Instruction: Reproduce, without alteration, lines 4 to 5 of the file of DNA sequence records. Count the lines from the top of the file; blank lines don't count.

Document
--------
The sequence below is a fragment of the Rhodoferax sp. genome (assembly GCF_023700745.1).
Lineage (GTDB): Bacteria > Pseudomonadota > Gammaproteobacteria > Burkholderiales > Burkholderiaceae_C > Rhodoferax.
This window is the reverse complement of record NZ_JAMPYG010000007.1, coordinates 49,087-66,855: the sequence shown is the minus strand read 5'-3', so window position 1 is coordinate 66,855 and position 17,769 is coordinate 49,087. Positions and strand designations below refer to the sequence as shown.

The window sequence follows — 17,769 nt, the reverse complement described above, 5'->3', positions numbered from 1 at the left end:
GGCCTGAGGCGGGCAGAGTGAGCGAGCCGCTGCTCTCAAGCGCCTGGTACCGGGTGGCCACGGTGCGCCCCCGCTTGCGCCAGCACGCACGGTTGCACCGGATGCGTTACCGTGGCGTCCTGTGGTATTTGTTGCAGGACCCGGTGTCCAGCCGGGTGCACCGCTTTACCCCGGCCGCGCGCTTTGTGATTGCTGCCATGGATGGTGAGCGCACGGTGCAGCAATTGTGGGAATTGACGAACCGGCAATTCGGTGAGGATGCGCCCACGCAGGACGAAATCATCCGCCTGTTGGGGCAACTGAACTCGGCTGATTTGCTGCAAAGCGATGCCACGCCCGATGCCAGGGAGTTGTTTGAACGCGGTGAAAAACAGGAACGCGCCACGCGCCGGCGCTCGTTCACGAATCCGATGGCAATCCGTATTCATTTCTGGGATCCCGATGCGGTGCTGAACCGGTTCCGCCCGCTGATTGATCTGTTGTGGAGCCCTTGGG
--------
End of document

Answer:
The window sequence follows — 17,769 nt, the reverse complement described above, 5'->3', positions numbered from 1 at the left end:
GGCCTGAGGCGGGCAGAGTGAGCGAGCCGCTGCTCTCAAGCGCCTGGTACCGGGTGGCCACGGTGCGCCCCCGCTTGCGCCAGCACGCACGGTTGCACCGGATGCGTTACCGTGGCGTCCTGTGGTATTTGTTGCAGGACCCGGTGTCCAGCCGGGTGCACCGCTTTACCCCGGCCGCGCGCTTTGTGATTGCTGCCATGGATGGTGAGCGCACGGTGCAGCAATTGTGGGAATTGACGAACCGGCAATTCGGTGAGGATGCGCCCACGCAGGACGAAATCATCCGCCTGTTGGGGCAACTGAACTCGGCTGATTTGCTGCAAAGCGATGCCACGCCCGATGCCAGGGAGTTGTTTGAACGCGGTGAAAAACAGGAACGCGCCACGCGCCGGCGCTCGTTCACGAATCCGATGGCAATCCGTATTCATTTCTGGGATCCCGATGCGGTGCTGAACCGGTTCCGCCCGCTGATTGATCTGTTGTGGAGCCCTTGGG